A couple of points. Fist, your argument would suggest that conscious contents are representational contents, but not necessarily conceptual contents. It seems any representational content will get us the epistemic buffering you talk about.

    Also, I am not sure we have such certainty because of things like Blindness Denial (which, incidentally is actually controversial, as they may be hallucinating). I think we do have higher credence, so it is a matter of degree, but not quit at certainty.

  2. Pete Mandik says:

    Great comments, Eric. Thanks.
    A few further thoughts:

    1. Even if you’re right that the other story about wine tasting is equally probable, this still doesn’t defeat my point about there being a disanalogy between the perception case and rocks. There aren’t two equally plausible theories about rocks, one which says our concepts track rock changes and another that says rocks track conceptual changes.

    2. I definitely want to avoid a trivializing argument whereby any old representation is a concept. In my latest post, I say some pretty specific things about what I take concepts to be. By the way, I’ve talked to Paul Churchland about this sort of point and, in conversation at least, he concedes that it is perhaps best, in dealing with zombie and Mary arguments, to have more stringent criteria for concepts than can be satisfied by a trained up feedforward network.

    3. If you think blindness denial and other weird stuff undermines first personal phenomenal certainty, then you’re not really in the audience for Transcending Zombies argument (and should be referred instead to the Josh Weisberg’s and my Type-Q Materialism argument which shows how to get to materialism via a lack of first-personal certainty).

  3. Josh Weisberg says:

    Pete–

    You write:

    >If, however, our representations of phenomenal character were non-identical to what they are representations of, then it would be possible to have the representations without their being true.

    So, if our representations of phenomenal character are identical to what they represent, then it is not possible to have the representations without their being true (by contraposition).

    Is this right? Viz: This sentence has 14 words. It is identical to what it represents, but it is false. So, not all self-representing sentences (mental states, etc.) are true. What ensures that connection for phenomenal knowledge?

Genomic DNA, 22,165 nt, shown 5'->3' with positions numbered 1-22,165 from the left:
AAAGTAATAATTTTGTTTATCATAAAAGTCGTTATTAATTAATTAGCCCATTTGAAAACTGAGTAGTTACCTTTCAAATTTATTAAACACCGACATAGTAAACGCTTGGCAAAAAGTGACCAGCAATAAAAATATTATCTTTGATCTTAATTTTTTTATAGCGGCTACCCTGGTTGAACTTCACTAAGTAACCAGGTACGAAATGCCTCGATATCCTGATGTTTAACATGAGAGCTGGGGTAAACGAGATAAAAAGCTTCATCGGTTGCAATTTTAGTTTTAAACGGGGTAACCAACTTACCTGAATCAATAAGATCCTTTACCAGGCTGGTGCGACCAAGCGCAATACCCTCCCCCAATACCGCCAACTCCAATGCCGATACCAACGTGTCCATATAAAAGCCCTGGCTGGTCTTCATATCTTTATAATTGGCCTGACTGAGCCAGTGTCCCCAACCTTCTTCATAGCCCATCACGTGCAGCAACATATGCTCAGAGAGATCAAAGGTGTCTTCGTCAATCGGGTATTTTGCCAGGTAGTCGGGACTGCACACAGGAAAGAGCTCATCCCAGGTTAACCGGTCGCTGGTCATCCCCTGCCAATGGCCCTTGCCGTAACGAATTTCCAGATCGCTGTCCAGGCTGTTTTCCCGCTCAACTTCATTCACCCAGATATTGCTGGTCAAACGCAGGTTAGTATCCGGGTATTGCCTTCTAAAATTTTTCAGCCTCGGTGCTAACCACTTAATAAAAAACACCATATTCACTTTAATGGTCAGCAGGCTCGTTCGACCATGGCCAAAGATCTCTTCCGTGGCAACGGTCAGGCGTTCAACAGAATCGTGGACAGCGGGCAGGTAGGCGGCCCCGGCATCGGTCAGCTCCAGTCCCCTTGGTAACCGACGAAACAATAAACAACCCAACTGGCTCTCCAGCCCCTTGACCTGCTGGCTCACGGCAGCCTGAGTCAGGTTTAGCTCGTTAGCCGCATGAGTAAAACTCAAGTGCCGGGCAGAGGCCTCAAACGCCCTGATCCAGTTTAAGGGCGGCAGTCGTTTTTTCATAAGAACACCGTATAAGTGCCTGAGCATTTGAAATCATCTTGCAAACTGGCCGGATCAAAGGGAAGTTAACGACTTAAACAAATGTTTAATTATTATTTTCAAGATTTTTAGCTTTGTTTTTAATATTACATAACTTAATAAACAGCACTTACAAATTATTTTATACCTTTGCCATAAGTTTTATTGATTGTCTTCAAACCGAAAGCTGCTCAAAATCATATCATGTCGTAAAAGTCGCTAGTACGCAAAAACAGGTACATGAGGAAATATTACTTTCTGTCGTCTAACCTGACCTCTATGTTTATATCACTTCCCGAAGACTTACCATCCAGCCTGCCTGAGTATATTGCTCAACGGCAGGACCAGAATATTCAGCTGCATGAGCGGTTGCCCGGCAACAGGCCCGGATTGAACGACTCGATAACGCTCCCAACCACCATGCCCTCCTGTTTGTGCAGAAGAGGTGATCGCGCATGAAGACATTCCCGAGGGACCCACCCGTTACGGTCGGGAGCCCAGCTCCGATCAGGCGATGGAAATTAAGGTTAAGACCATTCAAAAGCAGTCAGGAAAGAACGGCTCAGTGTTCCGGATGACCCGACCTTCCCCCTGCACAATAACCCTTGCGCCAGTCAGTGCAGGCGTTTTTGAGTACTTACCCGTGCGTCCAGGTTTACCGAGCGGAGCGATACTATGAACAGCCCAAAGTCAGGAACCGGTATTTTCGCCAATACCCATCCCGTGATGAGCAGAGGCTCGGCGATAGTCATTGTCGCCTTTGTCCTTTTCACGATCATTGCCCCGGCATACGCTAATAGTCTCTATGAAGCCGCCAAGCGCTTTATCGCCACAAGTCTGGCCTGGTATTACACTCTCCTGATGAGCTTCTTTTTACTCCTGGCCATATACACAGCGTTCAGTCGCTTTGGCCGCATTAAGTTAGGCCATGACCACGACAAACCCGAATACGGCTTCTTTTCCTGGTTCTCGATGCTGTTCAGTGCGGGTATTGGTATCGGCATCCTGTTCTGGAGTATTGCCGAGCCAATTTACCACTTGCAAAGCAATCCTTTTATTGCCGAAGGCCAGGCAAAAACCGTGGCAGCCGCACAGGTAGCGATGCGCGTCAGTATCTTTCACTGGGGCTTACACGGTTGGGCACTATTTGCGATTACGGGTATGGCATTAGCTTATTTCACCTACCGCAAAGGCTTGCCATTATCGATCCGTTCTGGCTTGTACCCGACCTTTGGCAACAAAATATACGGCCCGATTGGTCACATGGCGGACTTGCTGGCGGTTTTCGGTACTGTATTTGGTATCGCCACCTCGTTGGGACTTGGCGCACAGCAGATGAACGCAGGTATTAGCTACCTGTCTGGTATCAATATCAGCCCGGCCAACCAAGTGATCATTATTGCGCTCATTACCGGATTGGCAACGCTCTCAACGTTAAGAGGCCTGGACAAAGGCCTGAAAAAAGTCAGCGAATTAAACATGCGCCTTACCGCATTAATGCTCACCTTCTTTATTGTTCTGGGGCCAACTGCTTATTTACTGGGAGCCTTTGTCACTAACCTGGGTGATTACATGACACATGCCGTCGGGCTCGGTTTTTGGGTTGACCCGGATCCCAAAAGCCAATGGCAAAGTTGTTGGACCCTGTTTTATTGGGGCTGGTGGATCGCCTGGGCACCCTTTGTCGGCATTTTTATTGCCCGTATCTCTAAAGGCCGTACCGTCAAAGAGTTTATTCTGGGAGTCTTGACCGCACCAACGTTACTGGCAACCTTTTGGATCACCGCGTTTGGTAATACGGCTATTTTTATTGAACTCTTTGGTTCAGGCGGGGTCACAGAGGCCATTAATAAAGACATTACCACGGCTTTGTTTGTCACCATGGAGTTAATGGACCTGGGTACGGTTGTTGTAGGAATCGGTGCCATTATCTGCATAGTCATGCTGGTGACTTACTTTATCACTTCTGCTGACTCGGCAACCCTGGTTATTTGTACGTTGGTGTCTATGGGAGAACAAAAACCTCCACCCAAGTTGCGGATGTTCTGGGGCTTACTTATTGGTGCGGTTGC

Also, might there be other ways of achieving certainty about our phenomenal states? One is a Shoemaker/Lewis trick: phenomenal states are defined as states accompanied by distinct belief states that accurately represent the phenomenal state. If a state is not so accompanied, it is not a phenomenal state. Now, one can ask about “pseudo-phenomenal” states–ones not accompanied by accurate beliefs (is there anything it’s like to have them? etc.), but it seems that certainty for actual phenomenal states is guaranteed.

    Or, there is a special relation of acquaintance holding between phenomenal states and beliefs about phenomenal states. Or “phenomenal concepts” are in part constituted by phenomenal character, though that character is distinct and can exist independently of the beliefs. So there is no space for error in phenomenal knowledge.

    Anywho, it seems that there might be other ways to achieve certainty besides your conceptual-identity route. Maybe you’re going to kill these alternatives, or maybe they violate something the qualophiles already accept? (Dave Beisecker brings in “Uncle Wilfrid” here, but that doesn’t bother folks as much as it should…)

  4. Pete Mandik says:

    Heya Josh,

    When we’re talking about something with sentential content, there’s an ambiguity in “what does S represent?” that I need to be more explicit about. On one reading, an acceptable answer is simply the grammatical subject of S, on another reading, the answer must be a nominalization of S. Compare, then, answering “What does ‘Smith is running’ represent?” with “Smith” vs. “Smith’s running”. The latter reading is what I have in mind when I make my identity claim (though I should spell this out more in the future). So “This sentence has 14 words” is not identical to what it represents, since what it represents is that sentence’s having 14 words and it is not a 14-word sentence.

    Regarding the other ways of achieving certainty, I should maybe say more about what I don’t like about them, but it boils down to there seeming to be no reason for positing a separate existence for the states of affairs that phenomenal beliefs depict.

    BTW, what are the citations on the relevant Shoemaker and Lewis? I’d like to check ‘em out.

  5. Josh Weisberg says:

    Yo.

    I’m not sure I get you’re answer to the self-rep thing. I was suggesting that some kinds of self-rep are open to misrepresentation–what does the properly nominalized reading of an egocentric phenomenal representation look like, such that it avoids that possibility? (This really is a clarificatory question!) I take it a model for your claim is something like the cogito?